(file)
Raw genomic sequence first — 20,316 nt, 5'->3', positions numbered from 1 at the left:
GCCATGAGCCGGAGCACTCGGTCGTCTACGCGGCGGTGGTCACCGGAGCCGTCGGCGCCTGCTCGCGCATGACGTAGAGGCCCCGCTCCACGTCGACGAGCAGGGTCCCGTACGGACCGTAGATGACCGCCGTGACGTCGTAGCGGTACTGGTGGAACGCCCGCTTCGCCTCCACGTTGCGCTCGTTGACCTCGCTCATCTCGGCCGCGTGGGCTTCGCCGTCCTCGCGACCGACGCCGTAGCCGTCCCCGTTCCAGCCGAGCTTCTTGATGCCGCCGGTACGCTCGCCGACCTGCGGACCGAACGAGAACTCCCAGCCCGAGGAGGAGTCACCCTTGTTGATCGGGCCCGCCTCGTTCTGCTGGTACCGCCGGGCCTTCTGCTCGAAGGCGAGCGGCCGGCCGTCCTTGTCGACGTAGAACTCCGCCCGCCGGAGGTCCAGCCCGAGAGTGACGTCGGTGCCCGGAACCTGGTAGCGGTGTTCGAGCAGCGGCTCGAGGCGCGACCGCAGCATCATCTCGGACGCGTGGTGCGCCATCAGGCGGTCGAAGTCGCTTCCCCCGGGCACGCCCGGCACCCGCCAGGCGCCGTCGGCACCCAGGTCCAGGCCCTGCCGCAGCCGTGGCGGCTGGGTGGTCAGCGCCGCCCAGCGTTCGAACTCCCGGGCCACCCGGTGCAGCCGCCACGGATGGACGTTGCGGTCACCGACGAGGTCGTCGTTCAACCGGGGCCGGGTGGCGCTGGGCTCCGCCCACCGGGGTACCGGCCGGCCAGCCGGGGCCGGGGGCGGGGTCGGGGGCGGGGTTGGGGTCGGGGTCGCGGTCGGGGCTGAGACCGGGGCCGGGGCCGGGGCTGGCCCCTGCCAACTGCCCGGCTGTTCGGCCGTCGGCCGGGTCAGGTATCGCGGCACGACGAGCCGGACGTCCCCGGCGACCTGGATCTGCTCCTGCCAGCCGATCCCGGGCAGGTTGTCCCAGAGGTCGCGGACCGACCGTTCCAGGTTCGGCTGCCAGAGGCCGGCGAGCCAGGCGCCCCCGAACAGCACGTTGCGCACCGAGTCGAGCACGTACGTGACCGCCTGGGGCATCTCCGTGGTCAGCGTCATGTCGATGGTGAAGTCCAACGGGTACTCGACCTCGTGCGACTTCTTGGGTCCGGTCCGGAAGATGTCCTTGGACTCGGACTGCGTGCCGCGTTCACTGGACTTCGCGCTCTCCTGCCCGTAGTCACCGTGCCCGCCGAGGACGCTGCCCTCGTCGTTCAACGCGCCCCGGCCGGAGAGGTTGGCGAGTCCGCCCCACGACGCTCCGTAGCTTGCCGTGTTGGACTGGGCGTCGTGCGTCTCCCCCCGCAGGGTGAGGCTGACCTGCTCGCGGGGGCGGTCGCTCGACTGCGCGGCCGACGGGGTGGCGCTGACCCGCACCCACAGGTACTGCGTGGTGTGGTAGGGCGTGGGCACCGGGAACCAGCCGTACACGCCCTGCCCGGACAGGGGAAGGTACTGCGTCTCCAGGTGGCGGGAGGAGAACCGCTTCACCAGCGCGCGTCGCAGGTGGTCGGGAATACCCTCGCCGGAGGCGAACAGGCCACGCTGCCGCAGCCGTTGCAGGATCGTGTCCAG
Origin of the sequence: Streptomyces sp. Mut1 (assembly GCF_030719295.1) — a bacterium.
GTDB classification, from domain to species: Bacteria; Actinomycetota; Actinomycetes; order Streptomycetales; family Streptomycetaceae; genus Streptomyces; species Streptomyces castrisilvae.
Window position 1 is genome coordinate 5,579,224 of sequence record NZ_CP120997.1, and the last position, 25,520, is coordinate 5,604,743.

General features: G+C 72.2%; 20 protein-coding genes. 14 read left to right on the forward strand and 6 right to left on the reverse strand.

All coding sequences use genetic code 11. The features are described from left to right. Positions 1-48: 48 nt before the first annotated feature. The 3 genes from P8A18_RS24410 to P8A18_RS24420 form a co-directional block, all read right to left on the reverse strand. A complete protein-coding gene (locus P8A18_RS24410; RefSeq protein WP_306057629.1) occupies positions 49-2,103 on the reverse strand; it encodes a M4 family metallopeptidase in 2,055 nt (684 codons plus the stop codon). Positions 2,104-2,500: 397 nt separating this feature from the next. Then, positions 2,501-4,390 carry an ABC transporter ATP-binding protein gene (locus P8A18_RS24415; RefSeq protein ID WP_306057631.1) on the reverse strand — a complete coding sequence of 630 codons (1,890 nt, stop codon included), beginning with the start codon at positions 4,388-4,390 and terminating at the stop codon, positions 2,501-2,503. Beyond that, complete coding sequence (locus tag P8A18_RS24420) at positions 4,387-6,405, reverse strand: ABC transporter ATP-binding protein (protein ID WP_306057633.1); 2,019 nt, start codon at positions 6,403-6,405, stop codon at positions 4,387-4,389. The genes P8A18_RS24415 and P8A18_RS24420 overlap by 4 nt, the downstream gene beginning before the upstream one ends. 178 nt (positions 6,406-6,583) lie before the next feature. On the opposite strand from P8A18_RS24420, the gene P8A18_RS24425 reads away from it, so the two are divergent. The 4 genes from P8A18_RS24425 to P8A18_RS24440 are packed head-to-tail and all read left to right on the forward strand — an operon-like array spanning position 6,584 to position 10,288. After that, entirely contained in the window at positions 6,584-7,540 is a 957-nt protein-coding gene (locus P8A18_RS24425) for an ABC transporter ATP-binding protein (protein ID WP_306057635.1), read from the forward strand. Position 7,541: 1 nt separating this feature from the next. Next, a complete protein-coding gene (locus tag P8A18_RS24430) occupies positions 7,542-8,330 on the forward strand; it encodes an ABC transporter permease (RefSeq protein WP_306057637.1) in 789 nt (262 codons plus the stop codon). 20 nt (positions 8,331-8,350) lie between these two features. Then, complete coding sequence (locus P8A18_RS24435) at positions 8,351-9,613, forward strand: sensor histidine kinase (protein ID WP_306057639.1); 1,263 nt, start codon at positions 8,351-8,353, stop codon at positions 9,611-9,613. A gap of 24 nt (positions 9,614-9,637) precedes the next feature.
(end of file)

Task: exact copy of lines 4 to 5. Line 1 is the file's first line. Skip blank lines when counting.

GTDB classification, from domain to species: Bacteria; Actinomycetota; Actinomycetes; order Streptomycetales; family Streptomycetaceae; genus Streptomyces; species Streptomyces castrisilvae.
Window position 1 is genome coordinate 5,579,224 of sequence record NZ_CP120997.1, and the last position, 25,520, is coordinate 5,604,743.